Burma? But why not Burma? (In this movie, no one calls it Myanmar.) As a precredit montage of actual news clips reminds us, the military government of that nation has been engaged not only in widespread authoritarian abuses but also in a brutal, long-running campaign against the Karen ethnic minority. And it is with the Karen that Rambo, once roused from his weary cynicism, throws in his lot. No longer the bloody avatar of wounded American pride, he seems more inclined toward humanitarian intervention — a one-man N.G.O. with a machete. Will he show up in Darfur next?

The review ends on this surprisingly upbeat note:

Mr. Stallone is smart enough — or maybe dumb enough, though I tend to think not — to present the mythic dimensions of the character without apology or irony. His face looks like a misshapen chunk of granite, and his acting is only slightly more expressive, but the man gets the job done. Welcome back.

Other reviews, however, aren’t as kind:

Hollywood Reporter/Reuters: “Rambo should have left sleeping dogs of war lie”

SF Chronicle: “‘Rambo’ – There will be blood. And rippled muscle.”

Kansas City Star: “GRAMPO! At 61, Rambo is in fighting form, but does America still care?”

(Emphasis mine.)

Have you seen this flick? What do you think?

“Withnail and I” Redux

"Withnail and I"

“Withnail and I” have been reunited. Times Online:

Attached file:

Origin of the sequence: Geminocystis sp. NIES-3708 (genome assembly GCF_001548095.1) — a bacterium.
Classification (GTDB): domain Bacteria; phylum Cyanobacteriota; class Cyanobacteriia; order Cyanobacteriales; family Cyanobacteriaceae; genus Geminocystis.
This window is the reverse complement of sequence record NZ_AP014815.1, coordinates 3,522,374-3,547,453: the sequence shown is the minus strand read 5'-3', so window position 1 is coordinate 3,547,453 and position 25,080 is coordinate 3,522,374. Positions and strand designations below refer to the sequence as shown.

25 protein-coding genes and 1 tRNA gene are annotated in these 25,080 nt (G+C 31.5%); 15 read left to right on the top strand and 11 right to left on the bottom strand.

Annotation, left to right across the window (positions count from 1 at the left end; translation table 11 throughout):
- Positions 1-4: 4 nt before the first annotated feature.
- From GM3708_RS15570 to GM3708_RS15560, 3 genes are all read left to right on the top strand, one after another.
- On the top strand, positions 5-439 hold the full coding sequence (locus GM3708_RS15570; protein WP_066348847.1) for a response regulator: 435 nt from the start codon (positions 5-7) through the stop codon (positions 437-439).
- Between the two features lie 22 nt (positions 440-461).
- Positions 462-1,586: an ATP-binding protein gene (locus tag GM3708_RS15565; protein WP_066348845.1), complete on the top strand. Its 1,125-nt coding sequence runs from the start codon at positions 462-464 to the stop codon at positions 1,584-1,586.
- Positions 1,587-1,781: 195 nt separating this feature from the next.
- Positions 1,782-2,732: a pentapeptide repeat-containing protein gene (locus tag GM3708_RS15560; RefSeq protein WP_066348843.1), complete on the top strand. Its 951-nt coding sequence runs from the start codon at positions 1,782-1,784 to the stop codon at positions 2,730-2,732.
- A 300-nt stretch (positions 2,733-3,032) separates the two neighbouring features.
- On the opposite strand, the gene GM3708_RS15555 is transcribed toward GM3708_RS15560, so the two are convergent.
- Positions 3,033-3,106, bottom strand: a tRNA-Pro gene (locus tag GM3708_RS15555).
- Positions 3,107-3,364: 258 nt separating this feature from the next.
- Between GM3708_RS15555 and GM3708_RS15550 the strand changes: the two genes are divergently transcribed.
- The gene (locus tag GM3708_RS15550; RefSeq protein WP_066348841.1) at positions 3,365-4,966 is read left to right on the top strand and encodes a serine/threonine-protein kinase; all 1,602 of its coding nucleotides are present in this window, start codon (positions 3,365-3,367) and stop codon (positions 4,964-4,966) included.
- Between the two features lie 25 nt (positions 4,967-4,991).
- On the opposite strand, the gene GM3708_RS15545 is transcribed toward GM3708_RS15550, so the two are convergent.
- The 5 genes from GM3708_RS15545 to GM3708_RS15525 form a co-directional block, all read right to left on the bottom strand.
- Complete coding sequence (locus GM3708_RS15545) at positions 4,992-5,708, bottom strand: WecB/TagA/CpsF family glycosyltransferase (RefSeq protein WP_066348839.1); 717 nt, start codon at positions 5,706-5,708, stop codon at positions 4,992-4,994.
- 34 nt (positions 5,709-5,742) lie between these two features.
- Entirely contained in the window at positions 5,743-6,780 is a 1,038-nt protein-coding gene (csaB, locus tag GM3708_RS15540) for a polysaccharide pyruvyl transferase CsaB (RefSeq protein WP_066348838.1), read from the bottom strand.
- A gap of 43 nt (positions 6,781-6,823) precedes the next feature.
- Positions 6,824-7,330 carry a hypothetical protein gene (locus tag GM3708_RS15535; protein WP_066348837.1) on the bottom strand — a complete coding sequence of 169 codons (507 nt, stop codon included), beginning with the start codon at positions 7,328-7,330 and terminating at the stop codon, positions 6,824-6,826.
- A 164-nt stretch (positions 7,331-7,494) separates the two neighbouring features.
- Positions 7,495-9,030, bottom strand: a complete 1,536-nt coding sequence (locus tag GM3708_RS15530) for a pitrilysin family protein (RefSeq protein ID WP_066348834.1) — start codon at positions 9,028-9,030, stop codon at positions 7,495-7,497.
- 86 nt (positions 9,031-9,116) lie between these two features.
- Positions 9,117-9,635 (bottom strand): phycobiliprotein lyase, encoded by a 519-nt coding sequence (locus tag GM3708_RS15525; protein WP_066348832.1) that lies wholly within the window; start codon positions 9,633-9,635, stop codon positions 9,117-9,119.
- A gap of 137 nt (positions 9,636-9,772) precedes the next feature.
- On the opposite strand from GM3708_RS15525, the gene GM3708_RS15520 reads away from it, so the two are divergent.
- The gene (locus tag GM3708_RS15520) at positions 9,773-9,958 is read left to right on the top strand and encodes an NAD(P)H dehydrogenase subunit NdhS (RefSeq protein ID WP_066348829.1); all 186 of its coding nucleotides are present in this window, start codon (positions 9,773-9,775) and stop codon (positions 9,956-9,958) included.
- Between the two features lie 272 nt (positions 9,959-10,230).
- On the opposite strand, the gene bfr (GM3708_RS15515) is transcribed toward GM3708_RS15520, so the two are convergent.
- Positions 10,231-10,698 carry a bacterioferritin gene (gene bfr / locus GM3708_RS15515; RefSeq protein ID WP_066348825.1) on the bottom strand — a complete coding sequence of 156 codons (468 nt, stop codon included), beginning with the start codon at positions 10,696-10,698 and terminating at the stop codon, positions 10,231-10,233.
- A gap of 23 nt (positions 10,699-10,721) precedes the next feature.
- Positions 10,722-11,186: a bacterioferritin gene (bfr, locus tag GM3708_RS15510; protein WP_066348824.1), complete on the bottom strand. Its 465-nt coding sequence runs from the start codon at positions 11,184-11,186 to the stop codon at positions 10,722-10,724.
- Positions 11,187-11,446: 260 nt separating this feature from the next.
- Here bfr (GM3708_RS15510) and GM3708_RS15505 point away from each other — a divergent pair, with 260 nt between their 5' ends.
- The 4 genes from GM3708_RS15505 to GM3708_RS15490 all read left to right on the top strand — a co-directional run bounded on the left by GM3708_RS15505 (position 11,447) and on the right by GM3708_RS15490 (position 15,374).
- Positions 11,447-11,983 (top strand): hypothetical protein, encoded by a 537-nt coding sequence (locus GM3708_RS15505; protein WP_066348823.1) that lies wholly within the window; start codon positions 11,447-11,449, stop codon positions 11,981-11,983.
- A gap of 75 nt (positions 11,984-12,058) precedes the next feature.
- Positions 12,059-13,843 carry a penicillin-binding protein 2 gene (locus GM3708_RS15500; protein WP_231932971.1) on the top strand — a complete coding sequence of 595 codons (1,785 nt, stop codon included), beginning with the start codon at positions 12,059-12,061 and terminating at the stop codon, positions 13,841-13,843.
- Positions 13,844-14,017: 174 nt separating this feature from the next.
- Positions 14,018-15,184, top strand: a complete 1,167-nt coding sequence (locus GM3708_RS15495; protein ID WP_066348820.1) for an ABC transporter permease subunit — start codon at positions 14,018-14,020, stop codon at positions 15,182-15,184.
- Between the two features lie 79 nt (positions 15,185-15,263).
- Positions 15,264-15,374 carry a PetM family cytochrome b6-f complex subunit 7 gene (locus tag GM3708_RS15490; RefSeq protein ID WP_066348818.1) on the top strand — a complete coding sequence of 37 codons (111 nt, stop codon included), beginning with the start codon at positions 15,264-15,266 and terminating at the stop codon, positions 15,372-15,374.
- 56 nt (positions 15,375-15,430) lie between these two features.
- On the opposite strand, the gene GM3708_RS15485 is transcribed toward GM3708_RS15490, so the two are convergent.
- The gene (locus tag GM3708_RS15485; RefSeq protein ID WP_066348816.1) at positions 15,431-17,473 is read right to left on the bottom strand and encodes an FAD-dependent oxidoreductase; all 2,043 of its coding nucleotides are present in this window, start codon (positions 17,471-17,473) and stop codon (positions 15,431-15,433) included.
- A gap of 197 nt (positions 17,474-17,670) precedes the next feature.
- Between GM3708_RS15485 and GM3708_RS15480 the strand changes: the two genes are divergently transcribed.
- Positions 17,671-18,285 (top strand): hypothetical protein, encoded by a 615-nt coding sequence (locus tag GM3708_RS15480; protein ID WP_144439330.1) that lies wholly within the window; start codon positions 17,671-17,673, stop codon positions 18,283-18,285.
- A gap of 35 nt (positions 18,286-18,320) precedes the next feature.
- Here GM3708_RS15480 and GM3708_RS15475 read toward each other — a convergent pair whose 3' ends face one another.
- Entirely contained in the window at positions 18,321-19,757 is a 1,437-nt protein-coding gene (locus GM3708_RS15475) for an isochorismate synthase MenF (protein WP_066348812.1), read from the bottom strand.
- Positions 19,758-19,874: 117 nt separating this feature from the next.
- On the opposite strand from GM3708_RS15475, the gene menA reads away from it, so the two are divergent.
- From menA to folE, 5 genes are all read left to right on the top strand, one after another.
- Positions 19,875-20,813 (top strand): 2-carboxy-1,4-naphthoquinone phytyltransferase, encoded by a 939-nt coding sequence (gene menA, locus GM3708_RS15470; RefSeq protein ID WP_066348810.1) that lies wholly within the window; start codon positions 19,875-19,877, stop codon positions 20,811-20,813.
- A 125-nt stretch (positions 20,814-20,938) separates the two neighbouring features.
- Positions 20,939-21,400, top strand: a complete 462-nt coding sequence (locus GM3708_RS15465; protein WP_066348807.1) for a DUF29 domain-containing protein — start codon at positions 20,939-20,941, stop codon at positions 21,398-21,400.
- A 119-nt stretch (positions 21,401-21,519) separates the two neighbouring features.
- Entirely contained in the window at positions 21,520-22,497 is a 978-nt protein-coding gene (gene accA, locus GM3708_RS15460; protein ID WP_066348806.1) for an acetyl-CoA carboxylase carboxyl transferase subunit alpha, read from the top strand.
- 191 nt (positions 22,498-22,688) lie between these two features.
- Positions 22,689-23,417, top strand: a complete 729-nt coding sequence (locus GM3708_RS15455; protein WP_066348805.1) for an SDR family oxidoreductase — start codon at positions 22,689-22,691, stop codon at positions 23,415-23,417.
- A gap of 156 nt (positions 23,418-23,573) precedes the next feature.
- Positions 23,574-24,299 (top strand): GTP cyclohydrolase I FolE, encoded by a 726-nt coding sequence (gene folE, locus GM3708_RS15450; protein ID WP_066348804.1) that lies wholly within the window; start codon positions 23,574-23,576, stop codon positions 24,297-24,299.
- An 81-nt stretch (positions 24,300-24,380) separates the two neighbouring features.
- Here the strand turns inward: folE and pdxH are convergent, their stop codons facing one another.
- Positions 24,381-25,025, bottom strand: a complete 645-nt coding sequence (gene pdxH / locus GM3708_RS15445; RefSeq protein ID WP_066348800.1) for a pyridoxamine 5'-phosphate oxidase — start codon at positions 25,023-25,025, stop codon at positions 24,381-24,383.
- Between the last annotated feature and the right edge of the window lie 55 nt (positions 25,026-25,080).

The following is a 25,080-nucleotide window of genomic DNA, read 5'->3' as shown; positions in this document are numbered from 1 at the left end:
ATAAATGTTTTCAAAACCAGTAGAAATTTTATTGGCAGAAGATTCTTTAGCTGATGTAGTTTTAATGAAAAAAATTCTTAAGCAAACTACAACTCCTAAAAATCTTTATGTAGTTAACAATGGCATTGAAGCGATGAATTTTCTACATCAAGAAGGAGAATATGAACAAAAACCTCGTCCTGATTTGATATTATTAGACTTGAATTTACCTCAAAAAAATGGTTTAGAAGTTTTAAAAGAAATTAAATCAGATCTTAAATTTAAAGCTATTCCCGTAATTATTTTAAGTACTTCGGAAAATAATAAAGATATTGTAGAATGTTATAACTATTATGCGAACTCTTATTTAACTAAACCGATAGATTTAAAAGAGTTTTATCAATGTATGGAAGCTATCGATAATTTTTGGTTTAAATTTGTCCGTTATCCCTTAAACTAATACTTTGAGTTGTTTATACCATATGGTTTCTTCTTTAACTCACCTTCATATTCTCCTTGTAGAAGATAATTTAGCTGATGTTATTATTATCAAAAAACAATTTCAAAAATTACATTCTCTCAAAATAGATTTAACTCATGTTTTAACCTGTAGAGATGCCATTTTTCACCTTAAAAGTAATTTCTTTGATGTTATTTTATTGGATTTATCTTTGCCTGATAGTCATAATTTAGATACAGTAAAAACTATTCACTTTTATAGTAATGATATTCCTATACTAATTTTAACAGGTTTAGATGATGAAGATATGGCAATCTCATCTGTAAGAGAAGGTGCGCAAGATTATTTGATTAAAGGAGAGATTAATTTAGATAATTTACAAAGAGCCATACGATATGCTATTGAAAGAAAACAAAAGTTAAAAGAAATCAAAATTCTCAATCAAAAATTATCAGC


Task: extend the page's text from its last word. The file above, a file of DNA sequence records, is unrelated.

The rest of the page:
We last saw them together by London Zoo’s wolf enclosure, parting mournfully in the rain at the end of the most memorable drink and drugs bender in British cinema.

One film – Withnail and I – was enough to place Richard E. Grant and Paul McGann among the great screen double acts in the eyes of generations of fans who still “demand to have some booze” and smoke “Camberwell carrots”, echoing memorable lines from Bruce Robinson’s film some 20 years after it was made.

It was assumed that the pair had grown apart or fallen out because they have not worked together since, but Grant and McGann have been reunited at The Times BFI 51st London Film Festival after a young director plucked up the courage to ask them to appear in his short film…

(Via Kottke.)

Stallone: I Received Death Threats on Thai-Myanmar Border

Rambo IV. Baby

Sylvester Stallone — who, you’ll recall, has weighed in on Myanmar before — says he received death threats while filming his upcoming flick, “John Rambo,” here in Thailand. Times of India:

Actor-director Sylvester Stallone has revealed that he received a series of death threats while filming upcoming sequel John Rambo along the troubled Thailand-Myanmar border.

The 61-year-old star said that his crew was filming on the Salween River when they were warned that they would be shot if they did not leave the place immediately.

“We were on the Salween River and we were told to get out because we were going to be shot,” Contactmusic quoted him as telling American TV show Entertainment Tonight .

Stallone also claimed watching refuges fleeing from Myanmar to Thailand during his stay at the location.

“It’s the most brutal regime in the world and the most secretive. It has an oppressive regime that (keeps all riches) for themselves. Everyone is forced into drugs or prostitution or slavery,” he said.

“People are escaping all the time (from Myanmar), coming over with gaping, maggot-infested wounds, their ears being cut off. You saw a lot of suffering, a lot of malnutrition,” he added.

Wes Anderson’s New Flick: Set in India

The Darjeeling Limited

Wes Anderson, the auteur behind “Rushmore,” “The Royal Tenenbaums,” and “The Life Aquatic with Steve Zissou,” among other films, has made a new movie set for release in September.